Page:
The Czechoslovak Review/Volume 1/The Bohemian Question
The Bohemian Question.
An Address Delivered by Charles Pergler at the 21st Annual Meeting of the American Academy of Political and Social Science, held in Philadelphia, April 20–21, 1917.
The exit of Turkey from Europe is now a question of short time. Russia is no more an autocracy, and henceforth will be a democratically governed country. Thus remains unsolved only one major international problem involving the rights of small nations, speaking of nations in the ethnical sense and as distinguished from states.
The Allied note to President Wilson demands the liberation of Italians, Slavs, Roumanians and Czecho-Slovaks from foreign domination. The Czechs and Slovaks ask for the reconstruction of an independent Bohemian-Slovak state. All this postulates the dissolution, or at least a very serious diminution, of Austria-Hungary. The federalization of the Austro-Hungarian empire has become impracticable, if not wholly impossible. The case of Switzerland is hardly in point. Mr. Toynbee defines nationality as a will to co-operate, and a nation as a group of men bound together by the immanence of this impulse in each individual. The Swiss have developed this will to co-operate, while in Austria it always has been unknown, and conditions are such that to hope even for its inception would be wholly Utopian. Nor can we point to the United States of America as an example, because we are after all a nation formed by the free will of immigrants of various origins, and with an underlying basis of language and uniformity of outlook, uniformity of culture, furnished by the original settlers in this country, who came from England.
Nationality is the modern state-forming force. To disregard it is to stand in the path of an ultimately irresistible force. The historical process of unification of various nationalities, which began with the German and Italian aspirations for a national state, ultimately will be consummated. If it is not completed now, the world is due for another convulsion within a relatively short time. When this consummation takes place, that Austrian territory inhabited by Italians will be joined to Italy, the Roumanians will be gathered in one state, there will come into being a Jugo-Slav (South-Slav) state, and Poland will be independent or autonomous. If Austria then remains in existence, the only nations left within it will be the Germans, the Magyars and the Czecho-Slovaks.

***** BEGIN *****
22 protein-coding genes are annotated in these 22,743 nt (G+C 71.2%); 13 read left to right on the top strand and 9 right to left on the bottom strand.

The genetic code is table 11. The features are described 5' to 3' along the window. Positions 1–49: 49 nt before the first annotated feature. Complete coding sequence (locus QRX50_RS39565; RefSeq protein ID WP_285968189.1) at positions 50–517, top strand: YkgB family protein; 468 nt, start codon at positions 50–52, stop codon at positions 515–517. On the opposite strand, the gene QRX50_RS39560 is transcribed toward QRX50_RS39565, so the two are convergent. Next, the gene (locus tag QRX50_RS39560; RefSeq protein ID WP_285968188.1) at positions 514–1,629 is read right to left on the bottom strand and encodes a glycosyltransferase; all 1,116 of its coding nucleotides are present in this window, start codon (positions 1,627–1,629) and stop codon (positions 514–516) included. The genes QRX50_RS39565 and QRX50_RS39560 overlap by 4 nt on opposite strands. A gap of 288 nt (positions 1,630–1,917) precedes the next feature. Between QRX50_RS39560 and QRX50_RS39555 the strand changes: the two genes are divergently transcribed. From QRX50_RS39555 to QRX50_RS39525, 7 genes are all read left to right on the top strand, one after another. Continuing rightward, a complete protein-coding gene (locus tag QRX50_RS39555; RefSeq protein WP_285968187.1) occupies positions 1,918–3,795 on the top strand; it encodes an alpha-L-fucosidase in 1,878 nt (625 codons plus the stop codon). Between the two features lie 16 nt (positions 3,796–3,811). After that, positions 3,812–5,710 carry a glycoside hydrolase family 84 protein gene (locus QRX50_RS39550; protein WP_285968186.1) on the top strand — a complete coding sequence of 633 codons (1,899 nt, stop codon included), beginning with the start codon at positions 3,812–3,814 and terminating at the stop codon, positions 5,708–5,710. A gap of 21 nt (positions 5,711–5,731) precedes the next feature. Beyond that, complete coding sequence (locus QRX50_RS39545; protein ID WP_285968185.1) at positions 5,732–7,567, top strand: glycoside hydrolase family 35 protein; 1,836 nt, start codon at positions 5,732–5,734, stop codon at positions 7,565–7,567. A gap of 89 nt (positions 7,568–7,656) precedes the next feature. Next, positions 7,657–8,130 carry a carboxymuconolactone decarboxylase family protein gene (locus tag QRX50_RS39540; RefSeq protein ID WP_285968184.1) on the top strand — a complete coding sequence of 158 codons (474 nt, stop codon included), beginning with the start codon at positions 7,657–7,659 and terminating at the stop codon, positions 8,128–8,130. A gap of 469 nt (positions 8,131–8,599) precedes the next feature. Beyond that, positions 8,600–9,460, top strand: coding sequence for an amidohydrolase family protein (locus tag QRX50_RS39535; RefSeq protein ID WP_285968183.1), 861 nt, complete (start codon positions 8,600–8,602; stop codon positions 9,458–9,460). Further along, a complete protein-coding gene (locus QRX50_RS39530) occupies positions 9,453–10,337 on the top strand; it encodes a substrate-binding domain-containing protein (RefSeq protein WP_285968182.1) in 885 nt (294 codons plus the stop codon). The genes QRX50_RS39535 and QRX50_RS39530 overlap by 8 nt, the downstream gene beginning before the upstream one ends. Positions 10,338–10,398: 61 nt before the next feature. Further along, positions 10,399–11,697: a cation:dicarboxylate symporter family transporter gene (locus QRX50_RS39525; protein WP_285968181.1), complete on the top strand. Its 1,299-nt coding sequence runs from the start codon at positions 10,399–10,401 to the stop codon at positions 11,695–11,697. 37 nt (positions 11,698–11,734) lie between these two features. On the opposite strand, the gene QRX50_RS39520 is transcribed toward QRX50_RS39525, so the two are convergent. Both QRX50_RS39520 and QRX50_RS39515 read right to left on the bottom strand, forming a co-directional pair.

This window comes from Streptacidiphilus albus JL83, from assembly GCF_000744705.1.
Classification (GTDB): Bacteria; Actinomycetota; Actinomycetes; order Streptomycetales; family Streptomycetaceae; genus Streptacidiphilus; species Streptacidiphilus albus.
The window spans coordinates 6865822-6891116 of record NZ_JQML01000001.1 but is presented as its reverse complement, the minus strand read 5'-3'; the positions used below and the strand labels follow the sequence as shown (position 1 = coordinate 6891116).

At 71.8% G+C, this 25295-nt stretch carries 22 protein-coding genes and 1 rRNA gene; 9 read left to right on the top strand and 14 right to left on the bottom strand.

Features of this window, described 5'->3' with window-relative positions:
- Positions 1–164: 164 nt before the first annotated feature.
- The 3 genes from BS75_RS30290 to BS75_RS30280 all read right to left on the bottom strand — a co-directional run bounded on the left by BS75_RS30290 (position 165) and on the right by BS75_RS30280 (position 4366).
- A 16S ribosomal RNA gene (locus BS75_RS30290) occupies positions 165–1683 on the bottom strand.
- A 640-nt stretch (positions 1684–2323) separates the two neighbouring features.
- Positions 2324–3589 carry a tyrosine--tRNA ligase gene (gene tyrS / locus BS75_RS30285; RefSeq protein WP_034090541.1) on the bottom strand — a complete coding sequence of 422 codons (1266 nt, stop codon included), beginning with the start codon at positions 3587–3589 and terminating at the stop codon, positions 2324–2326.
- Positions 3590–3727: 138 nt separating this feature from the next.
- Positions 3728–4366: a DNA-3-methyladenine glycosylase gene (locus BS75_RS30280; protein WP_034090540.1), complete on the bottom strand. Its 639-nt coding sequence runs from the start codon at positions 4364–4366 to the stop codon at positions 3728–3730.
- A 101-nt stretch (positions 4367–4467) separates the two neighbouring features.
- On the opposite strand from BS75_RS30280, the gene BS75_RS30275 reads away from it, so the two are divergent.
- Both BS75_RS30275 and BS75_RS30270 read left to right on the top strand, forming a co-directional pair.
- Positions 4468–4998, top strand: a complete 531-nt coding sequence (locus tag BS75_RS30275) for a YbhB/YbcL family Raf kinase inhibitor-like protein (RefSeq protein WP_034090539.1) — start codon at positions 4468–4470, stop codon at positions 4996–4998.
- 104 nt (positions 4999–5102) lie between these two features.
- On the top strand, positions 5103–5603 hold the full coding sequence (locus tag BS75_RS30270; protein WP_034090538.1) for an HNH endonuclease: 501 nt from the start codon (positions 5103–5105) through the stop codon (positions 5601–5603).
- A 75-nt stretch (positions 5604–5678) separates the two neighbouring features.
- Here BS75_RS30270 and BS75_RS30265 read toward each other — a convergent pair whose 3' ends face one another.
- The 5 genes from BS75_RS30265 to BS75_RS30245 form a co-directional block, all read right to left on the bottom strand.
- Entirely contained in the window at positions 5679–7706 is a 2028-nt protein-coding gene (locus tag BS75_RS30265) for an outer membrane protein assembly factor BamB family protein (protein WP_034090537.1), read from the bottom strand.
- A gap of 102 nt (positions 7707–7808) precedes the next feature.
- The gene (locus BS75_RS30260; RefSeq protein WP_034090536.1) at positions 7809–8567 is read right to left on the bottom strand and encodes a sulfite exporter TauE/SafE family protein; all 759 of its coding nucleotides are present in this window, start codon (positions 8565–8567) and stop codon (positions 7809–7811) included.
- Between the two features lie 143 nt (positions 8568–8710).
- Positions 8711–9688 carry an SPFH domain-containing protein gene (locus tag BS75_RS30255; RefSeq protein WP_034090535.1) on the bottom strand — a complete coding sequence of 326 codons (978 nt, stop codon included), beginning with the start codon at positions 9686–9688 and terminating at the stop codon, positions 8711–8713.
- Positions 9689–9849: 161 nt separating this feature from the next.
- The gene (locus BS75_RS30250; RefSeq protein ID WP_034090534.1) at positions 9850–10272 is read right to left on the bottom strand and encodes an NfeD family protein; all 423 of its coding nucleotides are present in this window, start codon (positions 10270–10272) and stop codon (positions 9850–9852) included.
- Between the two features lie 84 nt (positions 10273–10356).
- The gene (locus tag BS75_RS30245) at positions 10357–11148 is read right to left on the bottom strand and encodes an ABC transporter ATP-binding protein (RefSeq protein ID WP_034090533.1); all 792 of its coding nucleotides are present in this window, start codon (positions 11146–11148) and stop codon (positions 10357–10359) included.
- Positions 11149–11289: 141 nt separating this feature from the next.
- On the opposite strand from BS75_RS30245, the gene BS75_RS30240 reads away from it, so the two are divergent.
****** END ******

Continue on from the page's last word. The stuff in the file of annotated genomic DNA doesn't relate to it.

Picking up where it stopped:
In this “small Austria” the Czechs and Slovaks would constitute a minority; the Germans and Magyars would again combine to dominate and oppress the Czechoslovaks. Austria even so mutilated would continue to be a source of strength to Germany, and would form a basis for another attempt to realize Pan-German plans of Middle Europe, and the consequent conquest of the world. The internal conditions of such a state would necessarily be volcanic, and Austria would continue to be a menace to European peace. We should thus be confronted with a situation which President Wilson in his address to the Senate described as the ferment of spirit of whole populations fighting subtly and constantly for an opportunity to freely develop. To paraphrase another of his statements, the world could not be at peace because its life would not be stable, because the will would be in rebellion, because there would not be tranquility of spirit, because there would not be a sense of justice, of freedom and of right.
The Austrian question is the Turkish problem in another form. Austria can be no more federated than European Turkey. To permit Austria to exist in any form when this war is concluded, is merely to delay the solution of a problem that will never down; and in the life of nations, as well as individuals, delay and procrastination, the tendency to postpone a final decision, is a crime for which penalties are sure to follow. We have seen what this penalty is: A war devastating civilized countries.
The suggestions made in certain quarters that a federal constitution in Austria be one of the conditions of peace show the futility of the hopes to federalize Austria. Those knowing Austro-Hungarian conditions are convinced that the empire’s ruling classes would never carry out such conditions in spirit, and perhaps not even in letter; the world would not go to war immediately to force Austria to comply with such a condition of peace, and thus the germs of a future war, brought about by our failure to see clearly now, would be permitted to exist.